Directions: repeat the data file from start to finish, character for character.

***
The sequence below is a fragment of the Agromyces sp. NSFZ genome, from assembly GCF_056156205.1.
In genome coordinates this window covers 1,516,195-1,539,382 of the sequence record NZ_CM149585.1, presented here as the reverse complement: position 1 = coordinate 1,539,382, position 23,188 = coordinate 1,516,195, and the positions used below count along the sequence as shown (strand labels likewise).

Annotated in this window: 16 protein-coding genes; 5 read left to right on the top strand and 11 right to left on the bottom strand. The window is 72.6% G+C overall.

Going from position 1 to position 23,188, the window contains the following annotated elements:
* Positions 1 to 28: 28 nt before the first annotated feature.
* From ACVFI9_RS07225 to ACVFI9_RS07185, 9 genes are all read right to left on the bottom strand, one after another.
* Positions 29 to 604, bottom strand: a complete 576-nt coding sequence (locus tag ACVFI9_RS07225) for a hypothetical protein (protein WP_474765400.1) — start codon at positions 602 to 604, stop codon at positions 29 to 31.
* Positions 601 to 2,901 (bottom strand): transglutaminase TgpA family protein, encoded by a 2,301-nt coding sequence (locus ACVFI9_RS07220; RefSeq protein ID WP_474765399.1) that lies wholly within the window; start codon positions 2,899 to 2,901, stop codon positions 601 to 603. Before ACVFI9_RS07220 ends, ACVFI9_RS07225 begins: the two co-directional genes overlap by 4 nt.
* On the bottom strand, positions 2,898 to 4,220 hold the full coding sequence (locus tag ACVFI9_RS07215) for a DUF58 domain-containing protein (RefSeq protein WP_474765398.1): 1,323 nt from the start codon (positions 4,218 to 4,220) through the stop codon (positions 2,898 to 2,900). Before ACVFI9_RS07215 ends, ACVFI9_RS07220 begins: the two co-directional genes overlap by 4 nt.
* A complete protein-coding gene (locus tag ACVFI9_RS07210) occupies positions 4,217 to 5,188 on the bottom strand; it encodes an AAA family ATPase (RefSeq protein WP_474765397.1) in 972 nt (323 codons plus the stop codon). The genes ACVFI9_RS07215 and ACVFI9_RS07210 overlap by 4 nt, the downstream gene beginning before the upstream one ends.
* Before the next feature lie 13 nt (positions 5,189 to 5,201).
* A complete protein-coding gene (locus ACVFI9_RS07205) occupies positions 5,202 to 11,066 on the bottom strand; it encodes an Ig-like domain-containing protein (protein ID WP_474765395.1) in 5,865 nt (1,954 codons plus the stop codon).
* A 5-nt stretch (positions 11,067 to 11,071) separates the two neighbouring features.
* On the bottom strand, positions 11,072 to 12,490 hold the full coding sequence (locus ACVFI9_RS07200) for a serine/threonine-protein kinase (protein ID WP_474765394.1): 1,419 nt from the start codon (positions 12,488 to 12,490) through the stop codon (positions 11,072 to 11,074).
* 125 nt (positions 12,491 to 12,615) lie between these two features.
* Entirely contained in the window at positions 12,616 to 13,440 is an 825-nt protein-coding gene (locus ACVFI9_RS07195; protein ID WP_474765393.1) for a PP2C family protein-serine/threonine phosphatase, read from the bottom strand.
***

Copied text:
The sequence below is a fragment of the Agromyces sp. NSFZ genome, from assembly GCF_056156205.1.
In genome coordinates this window covers 1,516,195-1,539,382 of the sequence record NZ_CM149585.1, presented here as the reverse complement: position 1 = coordinate 1,539,382, position 23,188 = coordinate 1,516,195, and the positions used below count along the sequence as shown (strand labels likewise).

Annotated in this window: 16 protein-coding genes; 5 read left to right on the top strand and 11 right to left on the bottom strand. The window is 72.6% G+C overall.

Going from position 1 to position 23,188, the window contains the following annotated elements:
* Positions 1 to 28: 28 nt before the first annotated feature.
* From ACVFI9_RS07225 to ACVFI9_RS07185, 9 genes are all read right to left on the bottom strand, one after another.
* Positions 29 to 604, bottom strand: a complete 576-nt coding sequence (locus tag ACVFI9_RS07225) for a hypothetical protein (protein WP_474765400.1) — start codon at positions 602 to 604, stop codon at positions 29 to 31.
* Positions 601 to 2,901 (bottom strand): transglutaminase TgpA family protein, encoded by a 2,301-nt coding sequence (locus ACVFI9_RS07220; RefSeq protein ID WP_474765399.1) that lies wholly within the window; start codon positions 2,899 to 2,901, stop codon positions 601 to 603. Before ACVFI9_RS07220 ends, ACVFI9_RS07225 begins: the two co-directional genes overlap by 4 nt.
* On the bottom strand, positions 2,898 to 4,220 hold the full coding sequence (locus tag ACVFI9_RS07215) for a DUF58 domain-containing protein (RefSeq protein WP_474765398.1): 1,323 nt from the start codon (positions 4,218 to 4,220) through the stop codon (positions 2,898 to 2,900). Before ACVFI9_RS07215 ends, ACVFI9_RS07220 begins: the two co-directional genes overlap by 4 nt.
* A complete protein-coding gene (locus tag ACVFI9_RS07210) occupies positions 4,217 to 5,188 on the bottom strand; it encodes an AAA family ATPase (RefSeq protein WP_474765397.1) in 972 nt (323 codons plus the stop codon). The genes ACVFI9_RS07215 and ACVFI9_RS07210 overlap by 4 nt, the downstream gene beginning before the upstream one ends.
* Before the next feature lie 13 nt (positions 5,189 to 5,201).
* A complete protein-coding gene (locus ACVFI9_RS07205) occupies positions 5,202 to 11,066 on the bottom strand; it encodes an Ig-like domain-containing protein (protein ID WP_474765395.1) in 5,865 nt (1,954 codons plus the stop codon).
* A 5-nt stretch (positions 11,067 to 11,071) separates the two neighbouring features.
* On the bottom strand, positions 11,072 to 12,490 hold the full coding sequence (locus ACVFI9_RS07200) for a serine/threonine-protein kinase (protein ID WP_474765394.1): 1,419 nt from the start codon (positions 12,488 to 12,490) through the stop codon (positions 11,072 to 11,074).
* 125 nt (positions 12,491 to 12,615) lie between these two features.
* Entirely contained in the window at positions 12,616 to 13,440 is an 825-nt protein-coding gene (locus ACVFI9_RS07195; protein ID WP_474765393.1) for a PP2C family protein-serine/threonine phosphatase, read from the bottom strand.